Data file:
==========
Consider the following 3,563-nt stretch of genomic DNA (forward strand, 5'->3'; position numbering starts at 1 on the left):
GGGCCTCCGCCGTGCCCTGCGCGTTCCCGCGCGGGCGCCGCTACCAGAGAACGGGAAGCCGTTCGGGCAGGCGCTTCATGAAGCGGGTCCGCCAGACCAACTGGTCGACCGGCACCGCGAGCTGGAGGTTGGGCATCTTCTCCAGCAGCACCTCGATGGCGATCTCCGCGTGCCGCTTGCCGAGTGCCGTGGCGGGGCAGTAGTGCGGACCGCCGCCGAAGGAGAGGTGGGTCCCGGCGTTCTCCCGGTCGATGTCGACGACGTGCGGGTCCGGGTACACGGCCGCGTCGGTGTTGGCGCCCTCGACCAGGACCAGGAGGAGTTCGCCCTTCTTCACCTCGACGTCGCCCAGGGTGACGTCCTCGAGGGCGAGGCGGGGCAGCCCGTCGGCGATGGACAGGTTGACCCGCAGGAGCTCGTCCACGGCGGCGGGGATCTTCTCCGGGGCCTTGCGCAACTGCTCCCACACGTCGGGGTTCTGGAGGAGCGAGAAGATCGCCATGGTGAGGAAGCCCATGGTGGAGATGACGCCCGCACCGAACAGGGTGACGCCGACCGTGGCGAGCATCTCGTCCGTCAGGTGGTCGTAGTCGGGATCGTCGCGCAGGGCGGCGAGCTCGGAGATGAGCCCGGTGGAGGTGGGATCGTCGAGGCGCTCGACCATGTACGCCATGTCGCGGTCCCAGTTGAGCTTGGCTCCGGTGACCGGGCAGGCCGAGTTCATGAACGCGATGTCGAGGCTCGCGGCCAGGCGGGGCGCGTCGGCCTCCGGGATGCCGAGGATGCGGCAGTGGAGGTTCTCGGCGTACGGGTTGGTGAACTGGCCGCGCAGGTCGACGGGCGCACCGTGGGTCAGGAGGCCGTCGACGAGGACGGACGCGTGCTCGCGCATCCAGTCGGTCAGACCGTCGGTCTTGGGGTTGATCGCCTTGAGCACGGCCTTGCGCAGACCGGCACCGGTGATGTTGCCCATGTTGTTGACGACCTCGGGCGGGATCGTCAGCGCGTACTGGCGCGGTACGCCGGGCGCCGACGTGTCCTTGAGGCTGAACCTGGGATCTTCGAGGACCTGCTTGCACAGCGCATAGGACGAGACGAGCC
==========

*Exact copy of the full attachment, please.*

Consider the following 3,563-nt stretch of genomic DNA (forward strand, 5'->3'; position numbering starts at 1 on the left):
GGGCCTCCGCCGTGCCCTGCGCGTTCCCGCGCGGGCGCCGCTACCAGAGAACGGGAAGCCGTTCGGGCAGGCGCTTCATGAAGCGGGTCCGCCAGACCAACTGGTCGACCGGCACCGCGAGCTGGAGGTTGGGCATCTTCTCCAGCAGCACCTCGATGGCGATCTCCGCGTGCCGCTTGCCGAGTGCCGTGGCGGGGCAGTAGTGCGGACCGCCGCCGAAGGAGAGGTGGGTCCCGGCGTTCTCCCGGTCGATGTCGACGACGTGCGGGTCCGGGTACACGGCCGCGTCGGTGTTGGCGCCCTCGACCAGGACCAGGAGGAGTTCGCCCTTCTTCACCTCGACGTCGCCCAGGGTGACGTCCTCGAGGGCGAGGCGGGGCAGCCCGTCGGCGATGGACAGGTTGACCCGCAGGAGCTCGTCCACGGCGGCGGGGATCTTCTCCGGGGCCTTGCGCAACTGCTCCCACACGTCGGGGTTCTGGAGGAGCGAGAAGATCGCCATGGTGAGGAAGCCCATGGTGGAGATGACGCCCGCACCGAACAGGGTGACGCCGACCGTGGCGAGCATCTCGTCCGTCAGGTGGTCGTAGTCGGGATCGTCGCGCAGGGCGGCGAGCTCGGAGATGAGCCCGGTGGAGGTGGGATCGTCGAGGCGCTCGACCATGTACGCCATGTCGCGGTCCCAGTTGAGCTTGGCTCCGGTGACCGGGCAGGCCGAGTTCATGAACGCGATGTCGAGGCTCGCGGCCAGGCGGGGCGCGTCGGCCTCCGGGATGCCGAGGATGCGGCAGTGGAGGTTCTCGGCGTACGGGTTGGTGAACTGGCCGCGCAGGTCGACGGGCGCACCGTGGGTCAGGAGGCCGTCGACGAGGACGGACGCGTGCTCGCGCATCCAGTCGGTCAGACCGTCGGTCTTGGGGTTGATCGCCTTGAGCACGGCCTTGCGCAGACCGGCACCGGTGATGTTGCCCATGTTGTTGACGACCTCGGGCGGGATCGTCAGCGCGTACTGGCGCGGTACGCCGGGCGCCGACGTGTCCTTGAGGCTGAACCTGGGATCTTCGAGGACCTGCTTGCACAGCGCATAGGACGAGACGAGCC